The Real Reason Syd Barrett Left Pink Floyd

As their induction in the Rock and Roll Hall of Fame notes, Pink Floyd is a magnificent progressive band, a pioneering psychedelic rock group, and a stadium-filling crowd-pleaser all in one. While their most famous antics may have involved strange stories about flying pigs as well as classics such as The Wall and The Dark Side of the Moon, a lot of that reputation was built during their psychedelic sixties. 

As Biography attests, during these early days, the band's musical dynamo was guitarist, singer and songwriter Roger Keith "Syd" Barrett, who wrote the majority of their 1967 debut studio album, The Piper at the Gates of Dawn. Piper made some pretty big waves, and the band started its rapid ascent to the forefront of weird rock music. As the vocalist and main songwriter, it seemed that Barrett was destined to do the same — until, in 1968, he abruptly exited out of the band. Why did Pink Floyd part ways with their golden child just when they were getting big? 

Syd Barrett started acting too strange for Pink Floyd

As Dave Swanson of Ultimate Classic Rock tells us, Syd Barrett (pictured on the right) was a wonderful writer and performer of psychedelic music, but unfortunately, the man became as unpredictable as his songs. The year 1967 saw Pink Floyd's star rising higher and higher, but as their fame grew, Barrett's behavior both on and off the stage started getting more and more erratic, which made it difficult for the band to function. The other band members first dealt with the situation by bringing in David Gilmour to help with Barrett's live guitar parts, but as the quality of Barrett's performance decreased, Gilmour soon ended up handling most of his guitar duties.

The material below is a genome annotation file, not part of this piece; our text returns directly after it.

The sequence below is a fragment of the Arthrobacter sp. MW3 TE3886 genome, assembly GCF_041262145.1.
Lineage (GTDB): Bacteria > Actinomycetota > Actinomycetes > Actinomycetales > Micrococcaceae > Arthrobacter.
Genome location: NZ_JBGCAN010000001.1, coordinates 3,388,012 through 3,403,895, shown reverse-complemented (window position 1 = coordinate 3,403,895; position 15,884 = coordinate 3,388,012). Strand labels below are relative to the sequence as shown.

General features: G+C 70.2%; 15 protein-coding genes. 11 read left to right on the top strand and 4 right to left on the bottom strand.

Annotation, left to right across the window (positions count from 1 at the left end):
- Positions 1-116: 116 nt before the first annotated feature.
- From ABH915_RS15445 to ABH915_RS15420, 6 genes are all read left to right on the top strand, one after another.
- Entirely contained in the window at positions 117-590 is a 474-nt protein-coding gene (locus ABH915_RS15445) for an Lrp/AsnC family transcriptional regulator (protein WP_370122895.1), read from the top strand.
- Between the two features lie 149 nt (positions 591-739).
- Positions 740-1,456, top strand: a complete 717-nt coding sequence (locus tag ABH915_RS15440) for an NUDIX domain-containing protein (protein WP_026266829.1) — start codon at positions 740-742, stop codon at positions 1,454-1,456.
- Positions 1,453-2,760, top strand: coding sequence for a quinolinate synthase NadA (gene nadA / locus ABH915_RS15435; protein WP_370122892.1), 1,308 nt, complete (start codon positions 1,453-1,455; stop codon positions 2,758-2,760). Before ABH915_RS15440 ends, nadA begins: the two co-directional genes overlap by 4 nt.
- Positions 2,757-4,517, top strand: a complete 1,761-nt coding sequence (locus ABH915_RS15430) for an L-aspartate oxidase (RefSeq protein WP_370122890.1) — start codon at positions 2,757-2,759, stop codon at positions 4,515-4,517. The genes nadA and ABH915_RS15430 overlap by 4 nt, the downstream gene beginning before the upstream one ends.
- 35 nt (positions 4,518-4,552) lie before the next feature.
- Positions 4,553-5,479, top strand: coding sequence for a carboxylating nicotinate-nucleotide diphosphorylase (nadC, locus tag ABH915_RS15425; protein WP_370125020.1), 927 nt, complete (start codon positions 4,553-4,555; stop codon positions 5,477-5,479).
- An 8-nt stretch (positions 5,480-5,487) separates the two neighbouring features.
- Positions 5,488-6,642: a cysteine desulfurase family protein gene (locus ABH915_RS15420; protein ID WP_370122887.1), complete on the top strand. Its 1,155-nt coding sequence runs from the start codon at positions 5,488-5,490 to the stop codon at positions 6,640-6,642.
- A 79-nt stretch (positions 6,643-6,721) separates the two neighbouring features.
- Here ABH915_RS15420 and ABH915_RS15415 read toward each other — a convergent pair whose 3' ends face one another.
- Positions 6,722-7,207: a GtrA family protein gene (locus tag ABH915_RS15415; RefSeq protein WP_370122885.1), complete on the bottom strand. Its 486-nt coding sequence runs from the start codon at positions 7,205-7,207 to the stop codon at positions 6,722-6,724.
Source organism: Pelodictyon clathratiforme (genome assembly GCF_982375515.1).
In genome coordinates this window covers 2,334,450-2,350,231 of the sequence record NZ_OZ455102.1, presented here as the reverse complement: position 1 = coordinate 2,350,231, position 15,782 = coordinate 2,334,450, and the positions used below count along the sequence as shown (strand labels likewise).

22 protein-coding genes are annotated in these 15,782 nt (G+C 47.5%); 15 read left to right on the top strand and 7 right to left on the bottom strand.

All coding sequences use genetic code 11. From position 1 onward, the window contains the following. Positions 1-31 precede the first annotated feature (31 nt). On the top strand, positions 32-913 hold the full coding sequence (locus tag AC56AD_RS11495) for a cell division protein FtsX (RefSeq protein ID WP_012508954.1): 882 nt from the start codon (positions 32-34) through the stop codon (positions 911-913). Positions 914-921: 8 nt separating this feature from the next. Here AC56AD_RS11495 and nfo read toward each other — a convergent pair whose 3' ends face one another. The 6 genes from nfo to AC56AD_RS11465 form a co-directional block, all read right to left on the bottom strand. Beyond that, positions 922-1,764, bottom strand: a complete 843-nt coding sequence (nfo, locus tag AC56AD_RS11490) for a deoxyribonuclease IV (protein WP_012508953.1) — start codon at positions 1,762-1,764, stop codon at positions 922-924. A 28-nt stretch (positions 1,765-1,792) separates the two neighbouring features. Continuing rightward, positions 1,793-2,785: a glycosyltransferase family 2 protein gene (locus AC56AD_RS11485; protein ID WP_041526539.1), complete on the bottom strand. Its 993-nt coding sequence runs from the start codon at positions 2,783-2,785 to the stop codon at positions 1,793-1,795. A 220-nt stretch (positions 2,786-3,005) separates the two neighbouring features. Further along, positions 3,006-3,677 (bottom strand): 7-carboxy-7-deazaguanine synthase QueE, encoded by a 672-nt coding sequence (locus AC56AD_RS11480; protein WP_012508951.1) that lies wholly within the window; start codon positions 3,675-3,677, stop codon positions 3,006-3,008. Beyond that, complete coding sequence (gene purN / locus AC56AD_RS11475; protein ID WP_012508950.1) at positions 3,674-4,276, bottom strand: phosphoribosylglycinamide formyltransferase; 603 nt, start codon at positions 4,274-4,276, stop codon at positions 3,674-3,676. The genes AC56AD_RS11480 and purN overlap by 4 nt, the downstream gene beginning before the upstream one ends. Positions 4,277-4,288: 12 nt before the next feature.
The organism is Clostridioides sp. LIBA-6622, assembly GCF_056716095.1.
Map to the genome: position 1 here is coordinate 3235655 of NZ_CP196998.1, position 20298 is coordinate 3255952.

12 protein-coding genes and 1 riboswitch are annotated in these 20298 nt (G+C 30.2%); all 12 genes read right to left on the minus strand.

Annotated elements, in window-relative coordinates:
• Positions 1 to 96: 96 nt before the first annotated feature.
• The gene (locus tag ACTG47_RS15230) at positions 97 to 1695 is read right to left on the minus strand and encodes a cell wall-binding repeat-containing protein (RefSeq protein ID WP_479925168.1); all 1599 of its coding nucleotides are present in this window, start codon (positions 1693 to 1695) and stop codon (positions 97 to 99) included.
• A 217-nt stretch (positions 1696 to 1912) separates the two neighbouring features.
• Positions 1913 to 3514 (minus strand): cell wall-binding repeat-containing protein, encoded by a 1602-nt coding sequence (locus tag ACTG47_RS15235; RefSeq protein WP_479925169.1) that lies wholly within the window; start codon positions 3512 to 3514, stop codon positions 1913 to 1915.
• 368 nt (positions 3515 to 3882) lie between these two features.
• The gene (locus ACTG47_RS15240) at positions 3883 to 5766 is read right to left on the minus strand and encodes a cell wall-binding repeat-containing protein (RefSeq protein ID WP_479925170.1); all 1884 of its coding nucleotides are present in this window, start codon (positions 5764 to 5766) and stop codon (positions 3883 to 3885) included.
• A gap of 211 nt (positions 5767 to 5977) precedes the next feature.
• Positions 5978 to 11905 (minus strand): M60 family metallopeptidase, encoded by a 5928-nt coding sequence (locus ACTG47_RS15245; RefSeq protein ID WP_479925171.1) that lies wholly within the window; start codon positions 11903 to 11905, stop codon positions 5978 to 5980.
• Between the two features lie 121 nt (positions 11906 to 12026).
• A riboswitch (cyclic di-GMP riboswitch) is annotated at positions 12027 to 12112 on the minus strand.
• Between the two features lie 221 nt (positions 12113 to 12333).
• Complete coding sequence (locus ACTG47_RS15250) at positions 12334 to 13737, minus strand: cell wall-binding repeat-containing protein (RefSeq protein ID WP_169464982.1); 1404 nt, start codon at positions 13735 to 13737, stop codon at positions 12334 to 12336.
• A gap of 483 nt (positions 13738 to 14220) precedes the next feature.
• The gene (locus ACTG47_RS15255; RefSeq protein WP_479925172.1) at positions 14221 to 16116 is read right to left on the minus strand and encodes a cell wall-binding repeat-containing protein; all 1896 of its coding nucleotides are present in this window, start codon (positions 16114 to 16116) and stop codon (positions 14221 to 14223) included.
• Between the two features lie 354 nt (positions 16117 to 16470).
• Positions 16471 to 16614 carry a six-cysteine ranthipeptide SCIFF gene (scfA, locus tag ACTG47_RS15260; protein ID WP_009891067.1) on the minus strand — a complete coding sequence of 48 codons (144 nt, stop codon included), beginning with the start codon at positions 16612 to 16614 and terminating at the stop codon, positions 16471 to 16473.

Eventually, the rest of the band decided that they'd be better off without Barrett, and on January 26, 1968, they decided that they just wouldn't pick him up to play their gig at Southampton University that evening. After an awkward period of figuring out Barrett's future role within (or, rather, without) the band, his departure was eventually announced in April 1968. 

After two solo albums, Barrett went on to live his life out of the limelight, and Pink Floyd went on to become, well, Pink Floyd. However, they never forgot their old band mate, and paid tribute to Barrett more than once. Their most famous Barrett-themed work is Wish You Were Here's gigantic, nine-part, popular song, "Shine on You Crazy Diamond."